Monday, 22 February 2016


Dr Bob Rankin, who retired from Dundee University last year, has recently launched the Rankein Scale.

And together with Martin Laidlaw – a retired senior manager in further education – and publisher Gillian Nineham, he is now making contact with organisations involved in caring for vulnerable people.
The trio are confident the new tool has the potential for a multitude of applications.
Dr Rankin explained: “I think it has the potential to revolutionise the caring sector.
“The reason behind its development is to try to improve the quality of individuals being recruited to work in the care sector, where there are lots of vulnerable groups of people for whom it can be a challenge to communicate their needs.”
Dr Rankin worked for almost 30 years as a senior lecturer in nurse education.
So he had a particular interest in the relationship between emotional intelligence and the quality of clinical practice.

Tuesday, 26 January 2016


We may be entitled to expect that everyone working in the caring sector would already possess the necessary skills to be able to demonstrate compassion and empathy towards those receiving care. However, we continue to hear about too many examples of poor attitudes towards some very vulnerable people by a small but significant minority of staff. The fact that some care providers perform better than others suggests that standards can be improved. Clearly there are fundamental conditions that have to be in place including quality leadership, adequate resources, open and respectful communication but the real key to delivering quality person-centred, compassionate care is to have the right staff in place.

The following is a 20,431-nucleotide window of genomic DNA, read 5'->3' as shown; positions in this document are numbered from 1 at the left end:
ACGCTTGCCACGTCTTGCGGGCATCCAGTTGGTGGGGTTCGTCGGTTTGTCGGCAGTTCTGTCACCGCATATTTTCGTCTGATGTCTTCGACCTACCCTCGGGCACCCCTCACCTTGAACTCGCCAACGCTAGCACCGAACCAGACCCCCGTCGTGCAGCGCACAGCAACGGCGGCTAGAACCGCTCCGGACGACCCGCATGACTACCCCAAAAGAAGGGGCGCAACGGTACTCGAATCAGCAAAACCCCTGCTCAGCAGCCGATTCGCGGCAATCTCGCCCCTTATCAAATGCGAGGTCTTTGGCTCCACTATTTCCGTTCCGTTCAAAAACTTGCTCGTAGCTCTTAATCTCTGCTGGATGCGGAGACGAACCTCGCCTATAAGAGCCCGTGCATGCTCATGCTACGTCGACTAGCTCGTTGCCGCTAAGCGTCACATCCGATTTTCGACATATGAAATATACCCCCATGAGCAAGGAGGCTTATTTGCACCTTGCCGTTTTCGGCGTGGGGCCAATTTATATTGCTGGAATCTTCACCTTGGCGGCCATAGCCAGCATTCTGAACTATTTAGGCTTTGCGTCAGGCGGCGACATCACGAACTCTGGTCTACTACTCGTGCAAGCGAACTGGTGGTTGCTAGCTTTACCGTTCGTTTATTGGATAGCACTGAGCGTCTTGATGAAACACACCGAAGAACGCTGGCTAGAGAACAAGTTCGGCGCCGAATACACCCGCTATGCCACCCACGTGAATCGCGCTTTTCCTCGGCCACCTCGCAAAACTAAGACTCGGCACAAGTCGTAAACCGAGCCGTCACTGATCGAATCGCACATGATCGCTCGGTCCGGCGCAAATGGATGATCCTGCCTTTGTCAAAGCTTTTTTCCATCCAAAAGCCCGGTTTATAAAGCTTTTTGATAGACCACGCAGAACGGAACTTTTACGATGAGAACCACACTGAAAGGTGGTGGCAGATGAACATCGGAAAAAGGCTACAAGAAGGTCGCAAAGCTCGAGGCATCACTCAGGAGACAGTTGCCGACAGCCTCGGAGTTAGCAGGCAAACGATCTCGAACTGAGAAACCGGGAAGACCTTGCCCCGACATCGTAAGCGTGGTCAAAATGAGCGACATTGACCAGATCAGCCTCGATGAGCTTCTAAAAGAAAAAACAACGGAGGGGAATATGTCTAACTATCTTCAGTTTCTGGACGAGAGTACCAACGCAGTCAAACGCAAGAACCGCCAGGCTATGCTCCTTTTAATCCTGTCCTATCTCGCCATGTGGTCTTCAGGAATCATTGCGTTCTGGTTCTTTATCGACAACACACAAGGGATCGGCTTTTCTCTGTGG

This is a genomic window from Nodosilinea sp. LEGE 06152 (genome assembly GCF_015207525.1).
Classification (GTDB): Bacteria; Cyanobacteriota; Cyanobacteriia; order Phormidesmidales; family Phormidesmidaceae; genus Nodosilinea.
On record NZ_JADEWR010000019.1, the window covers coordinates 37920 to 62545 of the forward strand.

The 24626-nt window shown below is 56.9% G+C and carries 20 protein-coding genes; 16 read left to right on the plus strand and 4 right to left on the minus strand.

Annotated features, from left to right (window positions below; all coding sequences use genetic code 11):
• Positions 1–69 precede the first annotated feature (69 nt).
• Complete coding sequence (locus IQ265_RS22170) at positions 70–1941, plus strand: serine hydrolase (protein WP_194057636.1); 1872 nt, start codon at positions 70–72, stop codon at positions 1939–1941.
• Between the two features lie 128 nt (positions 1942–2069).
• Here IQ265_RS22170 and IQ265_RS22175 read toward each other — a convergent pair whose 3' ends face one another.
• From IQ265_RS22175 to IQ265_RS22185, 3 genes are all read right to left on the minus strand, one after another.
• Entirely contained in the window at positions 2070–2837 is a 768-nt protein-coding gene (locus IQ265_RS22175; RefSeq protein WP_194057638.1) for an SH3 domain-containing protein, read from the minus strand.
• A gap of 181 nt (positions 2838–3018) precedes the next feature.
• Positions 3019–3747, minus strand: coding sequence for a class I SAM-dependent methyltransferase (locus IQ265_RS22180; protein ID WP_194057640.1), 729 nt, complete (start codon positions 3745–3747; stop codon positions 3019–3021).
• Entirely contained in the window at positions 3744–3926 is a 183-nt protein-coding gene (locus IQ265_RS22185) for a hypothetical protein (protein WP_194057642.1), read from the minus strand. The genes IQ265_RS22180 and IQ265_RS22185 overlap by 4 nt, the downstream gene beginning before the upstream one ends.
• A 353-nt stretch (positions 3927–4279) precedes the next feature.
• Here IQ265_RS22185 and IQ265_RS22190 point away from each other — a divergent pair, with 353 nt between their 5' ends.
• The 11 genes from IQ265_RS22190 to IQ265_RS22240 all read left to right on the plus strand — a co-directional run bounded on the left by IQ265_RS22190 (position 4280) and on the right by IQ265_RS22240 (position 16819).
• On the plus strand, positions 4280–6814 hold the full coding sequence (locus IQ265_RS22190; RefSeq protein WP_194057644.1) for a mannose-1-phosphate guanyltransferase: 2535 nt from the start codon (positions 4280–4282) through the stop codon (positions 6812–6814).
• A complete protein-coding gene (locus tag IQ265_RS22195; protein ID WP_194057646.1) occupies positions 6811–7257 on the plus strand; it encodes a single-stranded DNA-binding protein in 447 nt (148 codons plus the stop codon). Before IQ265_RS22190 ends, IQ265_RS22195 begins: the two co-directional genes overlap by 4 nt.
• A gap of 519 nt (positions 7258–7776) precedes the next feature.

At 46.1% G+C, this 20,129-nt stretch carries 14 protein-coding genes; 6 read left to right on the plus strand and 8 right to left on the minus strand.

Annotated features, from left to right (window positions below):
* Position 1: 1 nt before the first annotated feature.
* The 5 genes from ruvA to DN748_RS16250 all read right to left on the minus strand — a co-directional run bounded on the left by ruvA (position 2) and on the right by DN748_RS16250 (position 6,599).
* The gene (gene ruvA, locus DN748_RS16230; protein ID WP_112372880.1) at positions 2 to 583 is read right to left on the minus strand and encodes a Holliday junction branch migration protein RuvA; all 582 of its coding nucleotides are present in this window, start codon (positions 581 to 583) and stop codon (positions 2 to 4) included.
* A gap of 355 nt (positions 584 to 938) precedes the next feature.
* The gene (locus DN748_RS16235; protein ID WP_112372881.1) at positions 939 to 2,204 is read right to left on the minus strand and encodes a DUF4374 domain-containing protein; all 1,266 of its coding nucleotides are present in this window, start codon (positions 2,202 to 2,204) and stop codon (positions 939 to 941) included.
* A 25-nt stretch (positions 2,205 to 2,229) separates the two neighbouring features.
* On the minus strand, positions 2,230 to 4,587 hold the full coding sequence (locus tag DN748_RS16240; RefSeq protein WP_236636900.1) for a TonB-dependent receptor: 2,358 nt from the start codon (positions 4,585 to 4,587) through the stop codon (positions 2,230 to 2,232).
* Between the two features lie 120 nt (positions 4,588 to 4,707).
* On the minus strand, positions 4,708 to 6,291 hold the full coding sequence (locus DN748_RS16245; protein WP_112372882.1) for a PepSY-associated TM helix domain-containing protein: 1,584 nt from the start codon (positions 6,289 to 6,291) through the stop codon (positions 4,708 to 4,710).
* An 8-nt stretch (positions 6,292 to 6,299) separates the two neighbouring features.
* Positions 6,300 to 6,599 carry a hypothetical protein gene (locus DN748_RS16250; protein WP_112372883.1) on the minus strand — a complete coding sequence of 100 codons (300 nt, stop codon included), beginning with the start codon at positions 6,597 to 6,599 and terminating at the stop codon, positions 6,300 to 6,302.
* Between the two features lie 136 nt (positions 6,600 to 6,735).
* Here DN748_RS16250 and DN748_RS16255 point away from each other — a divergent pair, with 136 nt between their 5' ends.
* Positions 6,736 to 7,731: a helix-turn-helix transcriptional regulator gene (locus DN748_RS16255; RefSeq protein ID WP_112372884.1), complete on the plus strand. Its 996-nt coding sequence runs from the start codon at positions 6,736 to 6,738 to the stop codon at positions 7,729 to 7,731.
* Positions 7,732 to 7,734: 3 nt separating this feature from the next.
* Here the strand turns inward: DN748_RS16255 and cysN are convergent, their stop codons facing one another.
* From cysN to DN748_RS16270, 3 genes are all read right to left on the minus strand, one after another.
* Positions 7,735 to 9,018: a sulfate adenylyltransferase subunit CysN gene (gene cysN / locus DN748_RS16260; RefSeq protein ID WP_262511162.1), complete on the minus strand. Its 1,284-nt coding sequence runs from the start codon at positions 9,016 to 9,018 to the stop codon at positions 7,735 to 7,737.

The best organisations will invest time and energy into their recruitment and selection processes and, while there are no guarantees, this is likely to pay dividends. You can also be sure that the best staff will be attracted to the best organisations and will also be more likely to stay. So, what should we be looking for in care staff? Qualities that are often highlighted such as reliability, flexibility, honesty, empathy and respect, tend to be the types of qualities that enable relationships to be formed and trust to be developed. However, how can we be sure that new recruits possess such qualities and what can we do with existing staff who appear to be lacking?

Monday, 18 January 2016


What is an apprentice?

Apprentices are paid employees who work within your team learning from colleagues on the job whilst also studying towards gaining qualifications.

What is the minimum age for an apprentice?

Apprenticeships can begin at the age of 16. There is information about employing young people here.

What sort of roles do apprentices take?

They may work directly with your clients or help provide a service such as catering, finance or administration among others.

Do I have any say in what they do on the job?

Yes, you can adapt your apprentices' programmes to suit the needs of your organisation.

Are there different levels of apprenticeship?

Yes there are three levels: